Effects of timber management practices on the use of aquatic feeding areas by moose (Alces alces) in the Great Lakes-St. Lawrence and boreal transition forests of Central Ontario
Chikoski, Jennifer Marie
Master of Science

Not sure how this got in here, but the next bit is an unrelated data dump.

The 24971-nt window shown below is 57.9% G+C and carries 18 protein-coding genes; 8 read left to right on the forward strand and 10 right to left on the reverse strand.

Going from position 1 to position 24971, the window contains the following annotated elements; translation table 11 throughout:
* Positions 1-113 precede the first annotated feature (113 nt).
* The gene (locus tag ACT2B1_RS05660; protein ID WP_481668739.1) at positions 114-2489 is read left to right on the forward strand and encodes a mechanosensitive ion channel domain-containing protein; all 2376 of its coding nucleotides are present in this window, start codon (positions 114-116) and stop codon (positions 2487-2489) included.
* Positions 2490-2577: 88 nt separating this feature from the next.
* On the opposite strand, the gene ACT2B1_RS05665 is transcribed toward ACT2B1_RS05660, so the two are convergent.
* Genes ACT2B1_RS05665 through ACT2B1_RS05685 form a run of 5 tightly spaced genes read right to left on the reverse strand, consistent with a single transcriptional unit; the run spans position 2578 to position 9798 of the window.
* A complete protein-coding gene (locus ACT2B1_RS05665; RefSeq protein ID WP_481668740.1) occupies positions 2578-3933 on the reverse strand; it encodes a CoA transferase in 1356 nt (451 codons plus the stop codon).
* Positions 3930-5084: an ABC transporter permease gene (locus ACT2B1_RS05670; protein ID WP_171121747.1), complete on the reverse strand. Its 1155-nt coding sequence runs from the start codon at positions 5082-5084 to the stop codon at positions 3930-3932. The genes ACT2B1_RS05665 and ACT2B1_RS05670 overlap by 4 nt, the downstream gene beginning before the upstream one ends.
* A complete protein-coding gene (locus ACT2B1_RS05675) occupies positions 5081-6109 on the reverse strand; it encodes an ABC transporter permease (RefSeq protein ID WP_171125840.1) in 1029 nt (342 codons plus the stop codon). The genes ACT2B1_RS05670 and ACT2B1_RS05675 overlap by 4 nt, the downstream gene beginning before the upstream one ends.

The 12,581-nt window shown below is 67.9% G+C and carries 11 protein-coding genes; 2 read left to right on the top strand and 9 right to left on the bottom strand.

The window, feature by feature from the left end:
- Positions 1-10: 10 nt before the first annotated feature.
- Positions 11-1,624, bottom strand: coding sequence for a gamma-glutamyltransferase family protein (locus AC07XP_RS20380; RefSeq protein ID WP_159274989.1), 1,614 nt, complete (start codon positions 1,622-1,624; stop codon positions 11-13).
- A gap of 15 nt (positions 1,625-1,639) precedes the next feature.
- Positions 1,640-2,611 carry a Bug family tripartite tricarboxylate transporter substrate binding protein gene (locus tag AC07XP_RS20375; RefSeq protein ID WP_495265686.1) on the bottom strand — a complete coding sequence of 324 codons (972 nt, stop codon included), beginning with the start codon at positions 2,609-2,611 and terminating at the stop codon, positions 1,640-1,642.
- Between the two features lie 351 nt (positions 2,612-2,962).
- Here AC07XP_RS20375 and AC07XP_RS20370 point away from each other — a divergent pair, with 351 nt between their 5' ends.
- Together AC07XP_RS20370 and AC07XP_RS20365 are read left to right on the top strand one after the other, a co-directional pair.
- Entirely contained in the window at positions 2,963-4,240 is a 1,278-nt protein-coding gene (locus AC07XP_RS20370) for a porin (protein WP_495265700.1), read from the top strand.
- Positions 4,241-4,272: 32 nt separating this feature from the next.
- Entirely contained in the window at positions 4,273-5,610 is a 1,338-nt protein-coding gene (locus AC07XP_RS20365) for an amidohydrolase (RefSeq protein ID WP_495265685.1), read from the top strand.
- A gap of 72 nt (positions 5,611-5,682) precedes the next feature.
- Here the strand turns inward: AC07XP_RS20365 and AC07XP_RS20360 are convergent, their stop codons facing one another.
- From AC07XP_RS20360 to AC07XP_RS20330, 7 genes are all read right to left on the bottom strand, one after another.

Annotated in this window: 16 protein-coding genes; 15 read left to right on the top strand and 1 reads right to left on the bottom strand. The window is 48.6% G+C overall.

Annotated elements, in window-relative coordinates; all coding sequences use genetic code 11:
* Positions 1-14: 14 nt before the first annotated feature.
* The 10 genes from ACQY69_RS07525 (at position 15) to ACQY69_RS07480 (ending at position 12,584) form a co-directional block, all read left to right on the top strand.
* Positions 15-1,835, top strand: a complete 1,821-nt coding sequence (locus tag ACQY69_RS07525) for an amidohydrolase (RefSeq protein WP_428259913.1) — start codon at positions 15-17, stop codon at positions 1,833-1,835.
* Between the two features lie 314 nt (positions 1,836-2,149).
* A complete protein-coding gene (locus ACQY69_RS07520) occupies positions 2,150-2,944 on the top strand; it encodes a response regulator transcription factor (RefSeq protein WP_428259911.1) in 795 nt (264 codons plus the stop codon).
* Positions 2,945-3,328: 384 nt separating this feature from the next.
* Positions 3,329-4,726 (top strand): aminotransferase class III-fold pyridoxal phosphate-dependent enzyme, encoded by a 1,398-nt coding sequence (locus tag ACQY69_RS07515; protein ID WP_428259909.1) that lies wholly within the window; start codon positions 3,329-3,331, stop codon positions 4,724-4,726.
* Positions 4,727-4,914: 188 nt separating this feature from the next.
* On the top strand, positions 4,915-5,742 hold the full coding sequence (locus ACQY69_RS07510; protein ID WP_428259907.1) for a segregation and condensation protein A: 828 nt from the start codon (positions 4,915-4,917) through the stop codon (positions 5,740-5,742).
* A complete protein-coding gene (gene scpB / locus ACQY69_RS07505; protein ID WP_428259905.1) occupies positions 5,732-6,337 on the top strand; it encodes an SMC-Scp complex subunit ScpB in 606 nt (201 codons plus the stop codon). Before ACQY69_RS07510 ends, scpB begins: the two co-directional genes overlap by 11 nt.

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During spring and summer in Ontario, moose are commonly observed at sites known as moose aquatic feeding areas. Feeding on aquatic vegetation is thought to be an important source of sodium for moose at this time of year. The effects of different timber harvesting systems on the use of aquatic feeding areas by moose was studied in the Great Lakes - St. Lawrence and boreal transition forests of central Ontario. During June to September 2002,1 compared the use of aquatic feeding sites by moose among selection cutting in the Algonquin Park Forest Management Unit (FMU), uniform shelterwood cutting in the French-Sevem FMU, and clearcutting in the Spanish FMU. At >50 sites within each harvesting system I studied the relationships between moose use and age of forest stands adjacent to aquatic feeding areas, proximity of timber harvest, and amount of shoreline affected. The locations of potential study sites in the three FMUs were initially identified using GIS data (cut history and reserve widths), moose aquatic feeding area survey data, and air photos. Sites were assessed for moose use by recording the characteristics of trails, tracks, pellet-groups, and browsing. Physiographic and vegetative attributes of the aquatic and terrestrial landscape were also measured. Overall, moose use of aquatic feeding areas was greatest in areas harvested by selection cutting, followed by shelterwood cutting, and clear-cutting, respectively. The reserve width and time since last cut influenced the use of aquatic feeding areas by moose in all three silvicultural systems. Within areas harvested by selection cutting, moose use was greatest adjacent to old cuts (>20 years) and large reserve widths (>120m). The shelterwood areas showed more moose use of sites adjacent to recent cuts (<5 years) with >120m reserves. The clear-cut areas showed more moose use adjacent to cuts >10 years of age with >120m reserves. The results of stepwise multiple regressions, indicated that habitat characteristics other than forest age and reserve width were also important for moose when selecting a site. The length of aquatic vegetation along the shore and midpoint basal area were important habitat variables within the selection cut system. Endpoint basal area was the only habitat variable important for moose use within the shelterwood system and there was no multiple regression model predicted in the clear-cut system. Subsequent correlation analyses indicated that the length of aquatic vegetation along the shore and reserve width were the only two variables related to moose use within all three silvicultural systems. Moose demonstrated both random and non-random patterns of use within reserves in all three systems. Random use was identified by an interconnection of moose trails within reserves that were not used repeatedly, indicating that sites were used less frequently. Non-random use was identified by a trail system heavily used within the reserve, indicating that trails were used repeatedly. Because aquatic plants are an important source of nutrients for moose in spring and summer, forest management practices must ensure proper protection of these sites. This study shows that the time since last cut and the type of silvicultural system being used must be considered when applying a reserve around aquatic feeding areas, because the quality of the habitat within the adjacent reserve is important for moose using these sites. Although moose used aquatic feeding areas adjacent to narrow reserves (<60 m), the results of this study show that sites adjacent to 120-m reserves, as recommended in the Timber Management Guidelines for the Provision o f Moose Habitat, were used the most and have the greatest potential of meeting the life history requisites of moose in all three silvicultural systems.